What if you had very important information that you needed to safeguard against corruption? What if you couldn’t afford to lose access to it? How should you go about storing it so that your data maintains its integrity whilst always being available when you need it? To answer these questions, we here at KeyDB decided to use the Raft algorithm, which we plan to implement in KeyDB in a future release.
A long requested feature that Redis does not implement is the ability to expire individual members of data types with submembers such as SET and HASH. Redis' rationale for not adding this feature makes sense for Redis, but KeyDB is focused on delivering a high performance product that is easy to use and trying to implement this functionality without a built in command is hard, so adding this feature just made sense.
KeyDB's initial attempt at adding subkey expires was a straightforward one, for each expire add a vector for potential subkey expires, however this lead to certain performance issues. In this blog post we look at the root cause of those issues and how we used more complex data structures, such as hashtables, to solve them.
Have you ever worried about how your database will react when you get that major traffic spike? Or whether you can sustain high performance for a growing number of daily active users? When you have software that's capable of reaching blazing speeds, every part of your setup needs to work in tandem to support them.
KeyDB is fast, which means we often run into these issues. It can be difficult to reach optimal performance due to various hardware bottlenecks, which is frustrating to users. Hardware issues can be tough to debug, though, and we need a way to diagnose these issues consistently. In our pursuit of a general solution to this problem, here's what we found.
When you're setting up your database, Cron is often not far away... so for low latency calls, why not have the database handle this?
We recently introduced this tool with the KEYDB.CRON command that enables the user to execute Lua scripts via a scheduler at a specific time and/or interval. This functionality persists and is locally stored, bringing the call into the database instead of through a 3rd party tool.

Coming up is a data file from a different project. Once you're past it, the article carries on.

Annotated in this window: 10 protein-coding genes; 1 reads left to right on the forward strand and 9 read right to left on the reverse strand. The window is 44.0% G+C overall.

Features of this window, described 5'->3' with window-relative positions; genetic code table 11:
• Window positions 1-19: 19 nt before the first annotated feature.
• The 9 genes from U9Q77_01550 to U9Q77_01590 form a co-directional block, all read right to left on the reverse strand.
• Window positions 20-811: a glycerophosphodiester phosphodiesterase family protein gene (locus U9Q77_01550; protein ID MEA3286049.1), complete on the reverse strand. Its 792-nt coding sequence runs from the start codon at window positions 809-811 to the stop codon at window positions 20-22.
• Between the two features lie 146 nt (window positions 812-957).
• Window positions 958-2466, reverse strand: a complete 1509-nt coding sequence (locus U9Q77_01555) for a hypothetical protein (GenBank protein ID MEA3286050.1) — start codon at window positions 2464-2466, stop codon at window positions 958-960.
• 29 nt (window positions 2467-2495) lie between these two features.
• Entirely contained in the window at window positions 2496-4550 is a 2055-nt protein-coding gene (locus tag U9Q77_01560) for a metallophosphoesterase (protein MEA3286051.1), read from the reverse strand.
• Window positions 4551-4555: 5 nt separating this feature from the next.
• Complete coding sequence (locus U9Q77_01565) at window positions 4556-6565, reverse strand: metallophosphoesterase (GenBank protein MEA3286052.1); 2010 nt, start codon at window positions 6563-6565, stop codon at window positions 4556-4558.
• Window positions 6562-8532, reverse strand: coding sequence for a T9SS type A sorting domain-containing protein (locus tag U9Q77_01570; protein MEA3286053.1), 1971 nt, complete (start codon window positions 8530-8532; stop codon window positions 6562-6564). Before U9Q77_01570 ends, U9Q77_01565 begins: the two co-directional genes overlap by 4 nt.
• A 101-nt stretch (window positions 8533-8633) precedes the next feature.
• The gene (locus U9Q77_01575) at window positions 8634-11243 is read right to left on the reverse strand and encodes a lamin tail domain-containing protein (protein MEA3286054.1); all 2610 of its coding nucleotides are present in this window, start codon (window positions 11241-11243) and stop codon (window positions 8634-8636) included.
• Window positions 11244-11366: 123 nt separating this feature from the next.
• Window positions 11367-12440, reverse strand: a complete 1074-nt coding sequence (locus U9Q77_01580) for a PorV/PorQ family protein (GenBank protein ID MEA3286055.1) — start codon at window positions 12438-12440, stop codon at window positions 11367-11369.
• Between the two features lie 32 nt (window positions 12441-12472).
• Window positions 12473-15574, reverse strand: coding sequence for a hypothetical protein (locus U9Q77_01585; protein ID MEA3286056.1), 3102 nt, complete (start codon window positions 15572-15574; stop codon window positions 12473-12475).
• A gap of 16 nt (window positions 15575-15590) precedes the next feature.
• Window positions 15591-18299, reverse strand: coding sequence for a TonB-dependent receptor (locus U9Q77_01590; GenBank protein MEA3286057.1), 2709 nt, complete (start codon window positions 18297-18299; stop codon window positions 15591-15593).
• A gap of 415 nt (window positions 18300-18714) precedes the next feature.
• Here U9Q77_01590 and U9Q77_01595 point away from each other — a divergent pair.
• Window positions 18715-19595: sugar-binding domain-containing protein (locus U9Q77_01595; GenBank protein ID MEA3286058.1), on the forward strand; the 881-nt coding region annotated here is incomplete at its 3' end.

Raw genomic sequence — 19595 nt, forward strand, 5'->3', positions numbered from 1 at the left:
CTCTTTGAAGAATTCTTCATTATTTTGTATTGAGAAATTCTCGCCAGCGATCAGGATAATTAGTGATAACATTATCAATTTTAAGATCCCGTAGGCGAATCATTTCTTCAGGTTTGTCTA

We were extremely excited about TLS (Transport Layer Security) support which arrived in the ‘6.0’ versions of Redis and KeyDB. TLS database connections are part of a continuing trend towards defense in depth which has been a long time in the making, first starting with google encrypting links between their datacenters in 2013.
Unfortunately with Redis, TLS came with a big hit to performance ranging from 36-61%. While security is important, making a trade-off with performance may not always be a viable compromise. We thought carefully about the TLS implementation in KeyDB to try and prevent our users from experiencing this. By taking advantage of KeyDB’s multithreaded architecture we were able to maintain performance achieving nearly 1M ops/sec which was over 7X faster than the Redis TLS implementation.
SCAN is a powerful tool for querying data, but its blocking nature can destroy performance when used heavily. KeyDB has changed the nature of this command in its Enterprise/Cloud edition, allowing orders of magnitude performance improvement!
This article looks at the limitations of using the SCAN command and the effects it has on performance. It demonstrates the major performance degredation that occurs with Redis, and it also looks at how KeyDB Enterprise solved this by implementing a MVCC architecture allowing SCAN to be non-blocking, avoiding any negative impacts to performance.
People often ask what is faster, Elasticache, Redis, or KeyDB. With Redis 6 on the horizon with multithreaded io, we felt it was a good time to do a full comparison! This blog compares single node performance of Elasticache, open source KeyDB, and open source Redis v5.9.103 (6.0 branch). We will take a look at throughput and latency under different loads and with different tools.
I still remember driving two hours away to pick up the only Ryzen 3900X in stock “near by”. The excitement of AMD finally breaking Intel’s monopoly on high end CPUs was contagious. Since then it’s handled pretty much everything, I’ve thrown at it, but I can’t help but feel most software I run has still been optimized for Intel only. These CPUs perform extremely well, but how much better could they be if software was optimized specifically for them?
We’ve always been excited about Arm so when Amazon offered us early access to their new Arm based instances we jumped at the chance to see what they could do. We are of course referring to the Amazon EC2 M6g instances powered by AWS Graviton2 processors. The performance claims made and the hype surrounding the Graviton2 had us itching to see how our high-performance database would perform.
This article compares KeyDB running on several different M5 & M6g EC2 instances to get some insight into cost, performance, and use case benefits. The numbers were quite exciting with the AWS Graviton2 living up to the hype, we hope you enjoy!
Open source databases have a monetization problem, even the companies themselves will admit it. In announcing their new proprietary license MongoDB claimed it was necessary or cloud vendors could “capture all the value”. Redis Labs was so concerned they felt licensing changes were necessary to maintain a “sustainable business in the cloud era”. As these companies abandon open source for proprietary licenses and direct blame elsewhere, we couldn’t shake the feeling that the problem lied not with external forces like licensing and cloud vendors, but instead with the approach taken towards monetization.